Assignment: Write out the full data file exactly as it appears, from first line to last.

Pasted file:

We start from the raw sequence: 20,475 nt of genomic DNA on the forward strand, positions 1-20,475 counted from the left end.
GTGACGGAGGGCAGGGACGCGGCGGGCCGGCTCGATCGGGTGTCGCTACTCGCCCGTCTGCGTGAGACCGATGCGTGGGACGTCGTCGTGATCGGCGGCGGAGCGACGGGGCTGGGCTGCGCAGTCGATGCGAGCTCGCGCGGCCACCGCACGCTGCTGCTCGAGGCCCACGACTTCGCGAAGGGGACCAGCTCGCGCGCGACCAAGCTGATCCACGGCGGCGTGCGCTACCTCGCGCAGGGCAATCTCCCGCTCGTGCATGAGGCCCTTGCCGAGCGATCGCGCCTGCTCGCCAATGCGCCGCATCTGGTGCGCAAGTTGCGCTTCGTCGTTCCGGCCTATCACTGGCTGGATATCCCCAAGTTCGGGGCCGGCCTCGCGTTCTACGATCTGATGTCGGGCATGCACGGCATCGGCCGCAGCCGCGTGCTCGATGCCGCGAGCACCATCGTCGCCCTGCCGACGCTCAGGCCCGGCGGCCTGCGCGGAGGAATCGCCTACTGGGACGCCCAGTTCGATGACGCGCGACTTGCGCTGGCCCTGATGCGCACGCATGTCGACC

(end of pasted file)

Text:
We start from the raw sequence: 20,475 nt of genomic DNA on the forward strand, positions 1-20,475 counted from the left end.
GTGACGGAGGGCAGGGACGCGGCGGGCCGGCTCGATCGGGTGTCGCTACTCGCCCGTCTGCGTGAGACCGATGCGTGGGACGTCGTCGTGATCGGCGGCGGAGCGACGGGGCTGGGCTGCGCAGTCGATGCGAGCTCGCGCGGCCACCGCACGCTGCTGCTCGAGGCCCACGACTTCGCGAAGGGGACCAGCTCGCGCGCGACCAAGCTGATCCACGGCGGCGTGCGCTACCTCGCGCAGGGCAATCTCCCGCTCGTGCATGAGGCCCTTGCCGAGCGATCGCGCCTGCTCGCCAATGCGCCGCATCTGGTGCGCAAGTTGCGCTTCGTCGTTCCGGCCTATCACTGGCTGGATATCCCCAAGTTCGGGGCCGGCCTCGCGTTCTACGATCTGATGTCGGGCATGCACGGCATCGGCCGCAGCCGCGTGCTCGATGCCGCGAGCACCATCGTCGCCCTGCCGACGCTCAGGCCCGGCGGCCTGCGCGGAGGAATCGCCTACTGGGACGCCCAGTTCGATGACGCGCGACTTGCGCTGGCCCTGATGCGCACGCATGTCGACC